Connecting the Dots: the Occupy Movement and the Struggle for Economic, Social and Cultural Rights
The Occupy Movement, which burst on the scene in September 2011, and quickly spread throughout the United States and the world, is an expression of the growing outrage that working people of all races and nationalities have against their growing immiseration by the austerity being imposed upon them by corporations and neo-liberal governments. At its heart, the Occupy Movement seeks to not only challenge inequality, but the entire capitalist system and its ability to equitably address fundamental human needs and aspirations. The Occupy Movement is also an assertion of rights, the fundamental human right to economic justice and security, to social freedom and liberation, and to access and express culture in its varied forms.
This educational call will explore the connections between the Occupy Movement and its assertion of fundamental economic, social, and cultural rights, and make an argument for why the adoption of the ESCR framework is critical for advancing working class struggle and consciousness in the United States. It will also share some of the ongoing organizing work that many organizations and collectives are promoting as means of advancing the 99% movement in 2012 and beyond, particularly the Spring Actions being promoted by the Take Back the Land Movement, solidarity initiatives with Farmer workers and Truck drivers in Washington State being organized by the Black Orchid Collective, and militant rank and file struggles for human rights and dignity throughout the United States being supported by the Black Workers for Justice.
Monica Adams, Take Back the Land Madison
Monica Adams is an organizer with the Take Back the Land-Movement, as a part of National Leadership Core, as well as a grassroots organizer with the local action group of Take Back the Land Madison. Adams has extensive experience in building the leadership and organizing capacities of most impacted communities, specifically in Black, Southeast Asian, low-income and Queer communities. Adams brings an intersectional and multi-issue approach to campaign development, political theorization, and positive action organizing.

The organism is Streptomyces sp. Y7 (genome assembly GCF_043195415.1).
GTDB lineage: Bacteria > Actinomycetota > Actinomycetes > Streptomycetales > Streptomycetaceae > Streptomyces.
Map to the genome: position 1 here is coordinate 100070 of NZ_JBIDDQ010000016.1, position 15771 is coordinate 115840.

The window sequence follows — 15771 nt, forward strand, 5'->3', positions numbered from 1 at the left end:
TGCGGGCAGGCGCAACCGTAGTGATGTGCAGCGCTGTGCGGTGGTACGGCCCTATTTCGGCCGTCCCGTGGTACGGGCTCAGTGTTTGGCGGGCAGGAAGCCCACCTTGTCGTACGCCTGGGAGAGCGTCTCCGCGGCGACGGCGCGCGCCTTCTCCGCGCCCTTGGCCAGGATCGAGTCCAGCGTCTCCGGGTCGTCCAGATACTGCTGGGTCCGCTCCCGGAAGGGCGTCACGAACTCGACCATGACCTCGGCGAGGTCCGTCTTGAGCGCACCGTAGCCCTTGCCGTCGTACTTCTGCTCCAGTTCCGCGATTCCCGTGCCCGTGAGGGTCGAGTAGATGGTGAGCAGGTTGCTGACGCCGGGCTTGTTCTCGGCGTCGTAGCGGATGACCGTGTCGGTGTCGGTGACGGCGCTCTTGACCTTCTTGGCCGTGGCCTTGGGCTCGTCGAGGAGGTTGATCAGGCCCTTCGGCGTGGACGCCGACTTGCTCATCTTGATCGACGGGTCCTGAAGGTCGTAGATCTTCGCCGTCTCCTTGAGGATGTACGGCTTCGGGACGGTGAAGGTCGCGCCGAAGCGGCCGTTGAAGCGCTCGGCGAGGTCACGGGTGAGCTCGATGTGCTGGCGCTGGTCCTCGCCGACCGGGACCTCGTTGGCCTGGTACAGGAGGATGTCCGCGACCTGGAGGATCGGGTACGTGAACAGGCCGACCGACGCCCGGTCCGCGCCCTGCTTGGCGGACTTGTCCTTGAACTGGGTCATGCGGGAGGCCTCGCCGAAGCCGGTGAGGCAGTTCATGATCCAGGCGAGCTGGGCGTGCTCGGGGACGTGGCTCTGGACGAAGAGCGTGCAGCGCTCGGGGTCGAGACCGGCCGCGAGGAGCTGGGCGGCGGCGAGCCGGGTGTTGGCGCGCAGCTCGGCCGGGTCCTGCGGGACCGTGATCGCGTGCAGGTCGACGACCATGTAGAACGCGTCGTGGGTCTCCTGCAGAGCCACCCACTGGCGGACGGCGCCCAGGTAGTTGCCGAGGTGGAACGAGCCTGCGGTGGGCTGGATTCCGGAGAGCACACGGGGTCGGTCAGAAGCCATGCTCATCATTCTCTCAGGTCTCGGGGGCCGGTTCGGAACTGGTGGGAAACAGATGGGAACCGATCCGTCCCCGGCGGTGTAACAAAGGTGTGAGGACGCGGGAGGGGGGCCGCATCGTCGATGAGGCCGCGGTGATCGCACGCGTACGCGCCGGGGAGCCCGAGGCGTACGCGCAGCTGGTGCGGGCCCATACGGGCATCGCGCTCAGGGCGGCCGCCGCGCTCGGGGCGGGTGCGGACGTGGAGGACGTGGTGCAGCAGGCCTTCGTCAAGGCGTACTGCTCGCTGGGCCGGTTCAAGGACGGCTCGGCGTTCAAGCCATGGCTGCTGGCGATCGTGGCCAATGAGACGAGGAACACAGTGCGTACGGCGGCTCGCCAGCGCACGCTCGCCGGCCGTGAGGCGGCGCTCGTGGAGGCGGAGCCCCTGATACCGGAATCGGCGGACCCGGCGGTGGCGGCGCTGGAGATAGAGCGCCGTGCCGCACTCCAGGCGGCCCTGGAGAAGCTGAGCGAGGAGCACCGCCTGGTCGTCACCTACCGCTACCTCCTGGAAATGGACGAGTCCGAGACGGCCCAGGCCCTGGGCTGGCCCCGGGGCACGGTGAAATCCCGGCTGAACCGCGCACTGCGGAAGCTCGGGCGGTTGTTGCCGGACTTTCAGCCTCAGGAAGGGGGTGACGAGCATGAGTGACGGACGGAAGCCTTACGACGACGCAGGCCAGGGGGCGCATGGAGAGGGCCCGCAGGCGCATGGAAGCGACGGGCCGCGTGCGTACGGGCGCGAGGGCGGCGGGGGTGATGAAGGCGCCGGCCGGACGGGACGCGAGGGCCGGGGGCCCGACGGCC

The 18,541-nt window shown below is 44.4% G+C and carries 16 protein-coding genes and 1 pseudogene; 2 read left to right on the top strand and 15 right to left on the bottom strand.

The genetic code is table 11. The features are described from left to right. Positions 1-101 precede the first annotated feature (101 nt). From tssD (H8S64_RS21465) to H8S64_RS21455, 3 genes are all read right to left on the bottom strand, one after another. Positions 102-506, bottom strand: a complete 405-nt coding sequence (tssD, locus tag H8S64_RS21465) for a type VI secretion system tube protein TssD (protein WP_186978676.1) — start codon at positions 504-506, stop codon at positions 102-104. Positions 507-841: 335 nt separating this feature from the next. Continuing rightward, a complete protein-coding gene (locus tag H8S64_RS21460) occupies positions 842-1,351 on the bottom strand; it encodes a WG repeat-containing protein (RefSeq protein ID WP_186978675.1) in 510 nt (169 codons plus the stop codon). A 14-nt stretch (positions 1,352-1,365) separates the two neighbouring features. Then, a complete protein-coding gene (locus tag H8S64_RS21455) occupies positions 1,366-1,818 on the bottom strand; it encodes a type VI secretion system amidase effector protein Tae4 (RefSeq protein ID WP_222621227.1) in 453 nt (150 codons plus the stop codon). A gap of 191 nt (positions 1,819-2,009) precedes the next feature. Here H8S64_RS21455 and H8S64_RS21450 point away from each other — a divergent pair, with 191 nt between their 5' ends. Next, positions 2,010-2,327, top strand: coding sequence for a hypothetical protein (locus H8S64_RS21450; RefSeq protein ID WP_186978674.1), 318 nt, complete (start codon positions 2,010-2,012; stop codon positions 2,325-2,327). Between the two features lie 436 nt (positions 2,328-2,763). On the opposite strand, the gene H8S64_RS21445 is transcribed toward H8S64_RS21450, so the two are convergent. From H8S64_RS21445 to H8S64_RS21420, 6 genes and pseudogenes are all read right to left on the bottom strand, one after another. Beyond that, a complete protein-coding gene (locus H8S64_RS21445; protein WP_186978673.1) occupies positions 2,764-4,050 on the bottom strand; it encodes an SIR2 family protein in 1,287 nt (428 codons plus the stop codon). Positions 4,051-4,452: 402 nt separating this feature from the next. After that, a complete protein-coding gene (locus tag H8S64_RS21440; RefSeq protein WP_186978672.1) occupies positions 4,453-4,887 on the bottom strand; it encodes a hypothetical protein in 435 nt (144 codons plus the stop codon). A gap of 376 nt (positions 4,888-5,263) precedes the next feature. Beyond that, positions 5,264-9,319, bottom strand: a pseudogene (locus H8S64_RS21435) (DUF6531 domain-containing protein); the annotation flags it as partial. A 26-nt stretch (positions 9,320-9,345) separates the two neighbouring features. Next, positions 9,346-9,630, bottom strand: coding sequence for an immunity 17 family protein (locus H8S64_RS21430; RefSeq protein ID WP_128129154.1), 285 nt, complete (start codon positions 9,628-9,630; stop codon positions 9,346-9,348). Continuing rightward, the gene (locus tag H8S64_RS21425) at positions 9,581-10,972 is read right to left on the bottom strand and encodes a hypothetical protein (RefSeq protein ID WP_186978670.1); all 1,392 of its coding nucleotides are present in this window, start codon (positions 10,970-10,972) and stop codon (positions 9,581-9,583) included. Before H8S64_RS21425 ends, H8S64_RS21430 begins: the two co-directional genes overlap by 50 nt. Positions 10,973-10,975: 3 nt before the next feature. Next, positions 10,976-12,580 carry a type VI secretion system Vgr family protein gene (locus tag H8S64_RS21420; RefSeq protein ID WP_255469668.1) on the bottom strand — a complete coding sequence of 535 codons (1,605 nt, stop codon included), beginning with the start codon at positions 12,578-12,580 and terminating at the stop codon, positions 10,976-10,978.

Marianne Mork, Black Orchid Collective
Marianne is a member of the Seattle based Black Orchid Collective (BOC). BOC is a multi-gendered, multiracial revolutionary collective attempting to develop an effective relationship between theory and practice. We are against capitalism, white supremacy, patriarchy, heterosexism, imperialism, ableism and the state. We are fighting for a direct democratic, ecologically sustainable society in which we as workers can creatively produce to fulfill human needs, not for the sake of profit. Our aims are to learn from the successes and failures of past revolutions and social movements, rebuilding and re-imaging forms of organization and developing ourselves as working class revolutionaries. A major part of this involves reviving the Marxist method as a tool for combining the best of feminist, anti-colonial, anarchist, ecological, anti-racist, and queer liberation perspectives, while discarding all that holds us back. Marianne was closely involved with the December 12th West Coast Port Shutdowns and the planning to mobilize if needed to Longview, WA to blockade EGT 's ship. She also has been in communication with Seattle port truckers who went on strike for 2 weeks in February.
Saladin Muhammad, Black Workers for Justice
Saladin Muhammad is the Coordinator for the International Worker Justice Campaign, member of Black Workers for Justice (BWFJ), organizer with United Electrical Workers (UE) Local 150, member of the Million Worker March, and member of the Black Left Unity Network (BLUN).